Wind that Shakes the Barley (1) (The)

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X:11 T:Wind that Bloeth the Barley [1]. WI.011 M:C| L:1/8 Q:1/2=100 B:Wm Irwin, 1838 MS, AGG's Transcription R:.Reel O:England A:Lake District Z:vmp.Chris Partington.2005 K:D A2AB AFDA|B2BA BcdB|A2AB AFDA|gefd B2d2:| |:f2fd g2ge|f2fd eAce|f2fd g2gb|aged B2d2:|



WIND THAT SHAKES/SHOOK THE BARLEY [1], THE ("An ghaoth a bhogann," "An Ghaoth/Gaot a chroitheann/corruideann an eorna" or "An gaot a biodgeas an t-orna"). AKA and see "Duncan Davidson," “Gaoth A Chroitheanna an Eorna (An),” "I Sat (with)in the Valley Green," "Kerry Lasses (3) (The)." Irish, Scottish, Shetland, English, American; Reel. D Major (most versions): G Major (Hardings): D Mixolydian (Carlin). Standard tuning (fiddle). AB (Allan's, Breathnach, Cole, Harker/Rafferty, Honeyman, Mallinson, O'Neill/1850, Stanford/Petrie, Surenne, Sweet, Tubridy): AAB (Athole): AA'B (O'Neill/Krassen, 1915): AAB (Brody, Carlin, Flaherty, Hunter, S. Johnson, Kerr, Neil, Skye, Sumner): ABB (Phillips): AABB (Hardings, Miller & Perron). The Irish musicologist Father Henebry considered this tune originally Scottish (as did Breathnach), but Bayard (1981) finds almost no Scottish traditional forms; he found numerous versions in Irish and Irish American currency. Emmerson (1971), however, states the tune is "substantially a set of the 'Fairy Dance,'" which is definately Scottish and whose full title is "Largo's Fairy Dance," composed by Nathaniel Gow.

“The Wind that Shakes the Barley” was cited as having commonly been played for Orange County, New York, country dances in the 1930's (Lettie Osborn, New York Folklore Quarterly). "The (Provance) version...contains a feature common enough in old country reels, but seldom encountered in American variants: namely, the 'circular' construction, which provides for the tune's going on indefinitely without coming to a complete cadence. F.P. Provance stated that he learned this set 'among the Dutch' in eastern Fayette and western Somerset Counties an interesting evidence of how the German settlers have adopted the tradition of the Irish whom they encountered on their arrival in Pennyslvania" (Bayard, 1944). It was recorded on 78 RPM disc by Beaver Island, Michigan, fiddler Patrick Bonner, who had several Irish-style tunes in his repertoire. Beaver Island was settled by a number of immigrants from Arranmore island, off the coast of Donegal, and the Donegal fiddling tradition can be heard in Bonner’s playing (he was the youngest son of immigrants from Arranmore).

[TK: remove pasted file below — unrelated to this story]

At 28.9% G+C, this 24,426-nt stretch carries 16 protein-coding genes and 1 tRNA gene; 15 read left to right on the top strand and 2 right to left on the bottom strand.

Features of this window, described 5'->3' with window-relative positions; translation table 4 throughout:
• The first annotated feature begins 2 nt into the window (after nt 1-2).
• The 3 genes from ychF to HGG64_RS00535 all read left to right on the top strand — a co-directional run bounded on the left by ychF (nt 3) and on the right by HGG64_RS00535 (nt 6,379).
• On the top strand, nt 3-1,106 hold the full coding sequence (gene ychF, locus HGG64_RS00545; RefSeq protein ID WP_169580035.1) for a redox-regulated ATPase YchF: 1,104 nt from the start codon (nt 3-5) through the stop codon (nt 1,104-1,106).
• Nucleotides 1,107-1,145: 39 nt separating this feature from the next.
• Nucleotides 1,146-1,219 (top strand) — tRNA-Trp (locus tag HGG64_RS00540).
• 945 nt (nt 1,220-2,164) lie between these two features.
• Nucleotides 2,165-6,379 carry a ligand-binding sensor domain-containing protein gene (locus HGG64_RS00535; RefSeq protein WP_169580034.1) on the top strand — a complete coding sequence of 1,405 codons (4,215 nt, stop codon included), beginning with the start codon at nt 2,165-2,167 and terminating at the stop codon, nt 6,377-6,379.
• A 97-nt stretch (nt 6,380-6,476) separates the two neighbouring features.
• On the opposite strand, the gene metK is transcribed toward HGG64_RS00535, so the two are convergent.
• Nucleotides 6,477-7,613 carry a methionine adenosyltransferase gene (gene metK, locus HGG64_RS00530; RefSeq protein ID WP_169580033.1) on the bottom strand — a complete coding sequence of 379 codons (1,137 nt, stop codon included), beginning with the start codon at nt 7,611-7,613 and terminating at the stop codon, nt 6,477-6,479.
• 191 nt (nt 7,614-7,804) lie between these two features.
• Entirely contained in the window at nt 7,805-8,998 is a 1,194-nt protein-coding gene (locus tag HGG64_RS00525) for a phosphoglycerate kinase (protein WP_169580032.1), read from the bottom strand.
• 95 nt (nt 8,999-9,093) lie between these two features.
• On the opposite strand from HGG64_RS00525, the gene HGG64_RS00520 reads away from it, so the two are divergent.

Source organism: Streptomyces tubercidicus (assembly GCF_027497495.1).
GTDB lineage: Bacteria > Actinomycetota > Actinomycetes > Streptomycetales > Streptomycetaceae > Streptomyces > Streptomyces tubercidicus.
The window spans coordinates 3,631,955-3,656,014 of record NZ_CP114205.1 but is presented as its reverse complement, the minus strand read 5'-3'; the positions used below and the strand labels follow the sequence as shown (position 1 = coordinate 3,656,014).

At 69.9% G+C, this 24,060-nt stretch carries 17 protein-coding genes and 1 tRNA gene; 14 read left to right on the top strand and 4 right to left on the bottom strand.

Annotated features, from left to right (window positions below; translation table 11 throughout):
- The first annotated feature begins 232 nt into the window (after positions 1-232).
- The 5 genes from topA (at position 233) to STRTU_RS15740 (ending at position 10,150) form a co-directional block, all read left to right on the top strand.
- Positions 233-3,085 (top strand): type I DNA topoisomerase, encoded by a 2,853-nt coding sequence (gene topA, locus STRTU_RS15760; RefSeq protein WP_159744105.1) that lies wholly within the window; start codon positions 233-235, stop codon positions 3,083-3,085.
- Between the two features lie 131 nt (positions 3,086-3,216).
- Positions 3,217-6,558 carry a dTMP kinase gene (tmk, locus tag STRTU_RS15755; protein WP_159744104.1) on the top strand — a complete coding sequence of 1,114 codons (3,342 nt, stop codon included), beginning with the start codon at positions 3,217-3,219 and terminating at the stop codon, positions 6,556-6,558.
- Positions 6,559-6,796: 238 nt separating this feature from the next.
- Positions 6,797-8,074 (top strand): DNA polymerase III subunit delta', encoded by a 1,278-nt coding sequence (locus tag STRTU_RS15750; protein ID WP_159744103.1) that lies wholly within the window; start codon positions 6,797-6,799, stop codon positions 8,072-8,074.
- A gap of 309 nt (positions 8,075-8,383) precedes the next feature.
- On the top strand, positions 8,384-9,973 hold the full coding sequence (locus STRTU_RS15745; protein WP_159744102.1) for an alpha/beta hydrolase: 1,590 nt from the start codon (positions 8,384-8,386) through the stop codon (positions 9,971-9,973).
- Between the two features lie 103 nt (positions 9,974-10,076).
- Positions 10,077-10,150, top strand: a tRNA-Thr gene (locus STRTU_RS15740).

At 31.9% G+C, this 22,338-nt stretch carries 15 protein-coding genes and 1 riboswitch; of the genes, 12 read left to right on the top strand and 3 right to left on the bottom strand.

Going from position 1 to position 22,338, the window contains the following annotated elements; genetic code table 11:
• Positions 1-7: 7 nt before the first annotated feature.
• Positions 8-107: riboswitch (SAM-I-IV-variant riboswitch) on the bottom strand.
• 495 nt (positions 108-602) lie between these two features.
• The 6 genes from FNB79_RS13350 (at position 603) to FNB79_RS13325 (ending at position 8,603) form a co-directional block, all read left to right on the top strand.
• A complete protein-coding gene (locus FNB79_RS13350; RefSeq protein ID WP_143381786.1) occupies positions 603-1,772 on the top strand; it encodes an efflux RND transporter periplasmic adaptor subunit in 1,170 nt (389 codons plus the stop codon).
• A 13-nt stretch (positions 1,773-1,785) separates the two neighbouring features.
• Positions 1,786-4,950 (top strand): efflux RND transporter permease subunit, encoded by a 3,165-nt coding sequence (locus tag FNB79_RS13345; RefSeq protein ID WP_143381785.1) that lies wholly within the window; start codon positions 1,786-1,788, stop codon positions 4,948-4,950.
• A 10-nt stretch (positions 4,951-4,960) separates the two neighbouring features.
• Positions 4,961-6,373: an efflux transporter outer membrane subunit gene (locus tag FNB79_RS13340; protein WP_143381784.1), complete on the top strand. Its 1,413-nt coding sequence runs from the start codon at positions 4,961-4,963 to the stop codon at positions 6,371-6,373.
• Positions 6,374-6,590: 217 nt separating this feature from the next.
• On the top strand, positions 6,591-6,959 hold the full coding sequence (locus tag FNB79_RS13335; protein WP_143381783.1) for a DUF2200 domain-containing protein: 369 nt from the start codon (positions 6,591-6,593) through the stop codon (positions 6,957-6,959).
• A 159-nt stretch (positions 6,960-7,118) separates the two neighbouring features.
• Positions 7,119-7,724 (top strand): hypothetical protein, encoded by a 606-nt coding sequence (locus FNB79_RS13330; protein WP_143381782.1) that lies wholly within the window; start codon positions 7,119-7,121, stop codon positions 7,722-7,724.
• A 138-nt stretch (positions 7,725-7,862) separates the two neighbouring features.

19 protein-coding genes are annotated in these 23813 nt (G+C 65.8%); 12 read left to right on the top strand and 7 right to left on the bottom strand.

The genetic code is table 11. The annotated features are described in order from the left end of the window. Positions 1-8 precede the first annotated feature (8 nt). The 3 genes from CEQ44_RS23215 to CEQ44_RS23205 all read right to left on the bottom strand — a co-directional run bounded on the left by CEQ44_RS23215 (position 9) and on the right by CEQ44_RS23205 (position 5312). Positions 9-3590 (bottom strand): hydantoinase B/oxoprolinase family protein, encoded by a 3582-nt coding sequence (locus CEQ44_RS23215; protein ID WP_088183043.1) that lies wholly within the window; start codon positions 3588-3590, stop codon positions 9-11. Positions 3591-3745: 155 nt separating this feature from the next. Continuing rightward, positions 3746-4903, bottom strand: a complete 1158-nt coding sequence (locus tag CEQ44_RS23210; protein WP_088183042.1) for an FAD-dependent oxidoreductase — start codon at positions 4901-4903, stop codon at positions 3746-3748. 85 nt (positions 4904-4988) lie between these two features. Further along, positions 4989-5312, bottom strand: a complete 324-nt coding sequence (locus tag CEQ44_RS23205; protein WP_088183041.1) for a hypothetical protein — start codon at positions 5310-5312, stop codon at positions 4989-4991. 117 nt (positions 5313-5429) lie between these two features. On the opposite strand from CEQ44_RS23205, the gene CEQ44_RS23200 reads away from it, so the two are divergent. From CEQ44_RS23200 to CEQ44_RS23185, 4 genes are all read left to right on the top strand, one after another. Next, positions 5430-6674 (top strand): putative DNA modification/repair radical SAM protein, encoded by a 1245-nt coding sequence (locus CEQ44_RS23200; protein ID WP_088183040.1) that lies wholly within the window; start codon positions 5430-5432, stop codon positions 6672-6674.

The title appears in Henry Robson's list of popular Northumbrian song and dance tunes ("The Northern Minstrel's Budget"), which he published c. 1800.

The melody (as "Wind that Shed the Barley") was entered into Book 2 of the large c. 1883 music manuscript collection of County Leitrim fiddler and piper Stephen Grier (c. 1824–1894). "Wind that Shakes the Barley" was the vehicle for the Donegal house-dance the Barnas Mór Reel, writes Fintan Vallely in his book Blooming Meadows (1998), interviewing Donegal fiddler Vincent Broderick of the townland of Tangaveane in the Croaghs (Blue Stack Mountains). Broderick remembered: “They would let hands to, d’you see, every other bar or so…and they done this step dance every one of them on their own and then they would join hands again, go around again.”

Several songs have been written to the melody. One set of Irish words goes:

Oh, won't you rattle me, and oh, won't you chase me,
Oh, won't you rattle me, the little bag of tailors.
Oh, won't you rattle me, and oh, won't you chase me,
Oh, won't you rattle me, the little bag of tailors.

I went up to Dublin, I met a little tailor,
I put him in my pocket, for fear the dogs would eat him.
The dogs began to bark, and I began a-wailin',
I threw him in the Liffey, for fear the dogs would eat him.

A romantic song to the tune with words by Robert Dwyer Joyce (1830–1883) commemorating the uprising of 1798 led by the Society of United Irishmen was originally published c. 1880 in Ballads of Irish Chivalry. It is also called “The Wind That Shakes the Barley” and goes:

I sat within a valley green
I sat there with my true love
My sad heart strove the two between
The old love and the new love
The old for her, the new
That made me think on Ireland dearly
When soft the wind blew down the glen